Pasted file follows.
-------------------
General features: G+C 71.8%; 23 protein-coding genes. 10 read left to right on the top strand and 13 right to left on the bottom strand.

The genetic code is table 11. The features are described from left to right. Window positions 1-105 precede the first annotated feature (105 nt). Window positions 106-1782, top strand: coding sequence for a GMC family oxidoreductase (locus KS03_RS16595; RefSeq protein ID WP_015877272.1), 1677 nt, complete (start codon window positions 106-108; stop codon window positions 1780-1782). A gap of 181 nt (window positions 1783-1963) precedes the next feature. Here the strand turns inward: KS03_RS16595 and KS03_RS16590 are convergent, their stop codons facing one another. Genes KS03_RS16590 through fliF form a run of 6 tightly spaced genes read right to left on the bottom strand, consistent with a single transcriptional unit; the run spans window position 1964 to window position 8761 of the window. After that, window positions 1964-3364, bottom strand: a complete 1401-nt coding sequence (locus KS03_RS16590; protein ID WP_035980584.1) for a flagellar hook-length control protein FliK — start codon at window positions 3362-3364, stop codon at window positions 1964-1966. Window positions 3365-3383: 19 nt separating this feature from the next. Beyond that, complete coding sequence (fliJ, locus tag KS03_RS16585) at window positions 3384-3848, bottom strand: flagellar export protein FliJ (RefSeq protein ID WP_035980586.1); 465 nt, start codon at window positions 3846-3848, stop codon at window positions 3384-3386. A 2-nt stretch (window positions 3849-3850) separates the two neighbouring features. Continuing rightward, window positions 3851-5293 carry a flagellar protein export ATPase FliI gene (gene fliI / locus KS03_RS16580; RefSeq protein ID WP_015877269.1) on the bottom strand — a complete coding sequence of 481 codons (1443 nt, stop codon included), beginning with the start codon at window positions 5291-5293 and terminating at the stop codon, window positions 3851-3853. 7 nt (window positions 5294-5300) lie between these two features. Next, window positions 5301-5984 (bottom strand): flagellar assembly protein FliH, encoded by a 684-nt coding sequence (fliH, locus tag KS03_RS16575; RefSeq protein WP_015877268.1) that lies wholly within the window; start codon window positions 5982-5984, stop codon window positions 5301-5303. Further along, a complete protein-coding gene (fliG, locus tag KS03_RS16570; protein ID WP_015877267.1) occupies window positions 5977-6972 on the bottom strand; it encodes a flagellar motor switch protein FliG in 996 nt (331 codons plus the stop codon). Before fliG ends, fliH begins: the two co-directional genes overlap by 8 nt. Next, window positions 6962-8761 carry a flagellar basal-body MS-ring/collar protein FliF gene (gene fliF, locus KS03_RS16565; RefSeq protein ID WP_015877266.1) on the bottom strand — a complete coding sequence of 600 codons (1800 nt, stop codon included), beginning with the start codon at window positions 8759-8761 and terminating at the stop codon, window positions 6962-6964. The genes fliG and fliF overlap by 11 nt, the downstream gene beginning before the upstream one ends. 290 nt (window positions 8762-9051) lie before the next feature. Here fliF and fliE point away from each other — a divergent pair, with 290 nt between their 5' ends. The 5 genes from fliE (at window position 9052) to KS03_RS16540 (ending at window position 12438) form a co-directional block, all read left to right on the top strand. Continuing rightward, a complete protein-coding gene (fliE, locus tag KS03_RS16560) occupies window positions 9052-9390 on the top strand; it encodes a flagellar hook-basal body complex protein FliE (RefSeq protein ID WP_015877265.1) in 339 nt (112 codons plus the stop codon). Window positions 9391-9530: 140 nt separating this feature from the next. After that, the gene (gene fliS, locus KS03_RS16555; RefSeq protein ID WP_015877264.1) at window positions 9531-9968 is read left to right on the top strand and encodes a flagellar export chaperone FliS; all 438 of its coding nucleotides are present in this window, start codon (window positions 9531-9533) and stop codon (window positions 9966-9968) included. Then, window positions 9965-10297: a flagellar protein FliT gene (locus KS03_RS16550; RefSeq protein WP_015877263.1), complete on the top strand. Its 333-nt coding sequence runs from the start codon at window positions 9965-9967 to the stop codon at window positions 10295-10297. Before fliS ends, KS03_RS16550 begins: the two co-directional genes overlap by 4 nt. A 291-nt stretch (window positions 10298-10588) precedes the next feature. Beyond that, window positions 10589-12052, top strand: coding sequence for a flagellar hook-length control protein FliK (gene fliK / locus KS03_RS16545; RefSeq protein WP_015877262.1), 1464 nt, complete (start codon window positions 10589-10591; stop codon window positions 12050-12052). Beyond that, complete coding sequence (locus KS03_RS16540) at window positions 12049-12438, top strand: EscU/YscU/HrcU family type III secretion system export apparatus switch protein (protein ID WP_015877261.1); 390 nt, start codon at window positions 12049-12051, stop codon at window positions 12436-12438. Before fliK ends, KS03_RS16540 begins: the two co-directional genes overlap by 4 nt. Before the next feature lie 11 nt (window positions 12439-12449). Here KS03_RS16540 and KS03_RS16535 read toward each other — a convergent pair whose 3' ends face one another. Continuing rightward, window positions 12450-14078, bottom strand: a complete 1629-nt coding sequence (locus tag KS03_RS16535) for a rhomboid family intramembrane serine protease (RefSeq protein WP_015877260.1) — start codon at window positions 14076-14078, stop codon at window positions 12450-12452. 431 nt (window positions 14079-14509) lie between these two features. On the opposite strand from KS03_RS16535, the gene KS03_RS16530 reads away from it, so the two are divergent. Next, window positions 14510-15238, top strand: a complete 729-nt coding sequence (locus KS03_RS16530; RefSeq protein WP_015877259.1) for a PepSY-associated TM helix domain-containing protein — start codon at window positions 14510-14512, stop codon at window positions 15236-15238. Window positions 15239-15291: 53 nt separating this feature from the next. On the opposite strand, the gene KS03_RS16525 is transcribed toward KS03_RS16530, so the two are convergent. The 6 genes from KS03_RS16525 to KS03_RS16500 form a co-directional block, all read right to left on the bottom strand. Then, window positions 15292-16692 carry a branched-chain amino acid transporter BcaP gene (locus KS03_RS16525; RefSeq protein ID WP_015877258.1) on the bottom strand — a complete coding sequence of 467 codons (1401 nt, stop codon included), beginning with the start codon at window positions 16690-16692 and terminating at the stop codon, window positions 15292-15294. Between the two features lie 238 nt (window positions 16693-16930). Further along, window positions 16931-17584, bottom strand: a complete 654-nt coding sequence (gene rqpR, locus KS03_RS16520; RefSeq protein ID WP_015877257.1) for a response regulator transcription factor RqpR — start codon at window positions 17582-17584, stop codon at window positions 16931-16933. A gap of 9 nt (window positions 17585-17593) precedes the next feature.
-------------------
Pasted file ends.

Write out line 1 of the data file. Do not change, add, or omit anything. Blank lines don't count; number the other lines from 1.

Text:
General features: G+C 71.8%; 23 protein-coding genes. 10 read left to right on the top strand and 13 right to left on the bottom strand.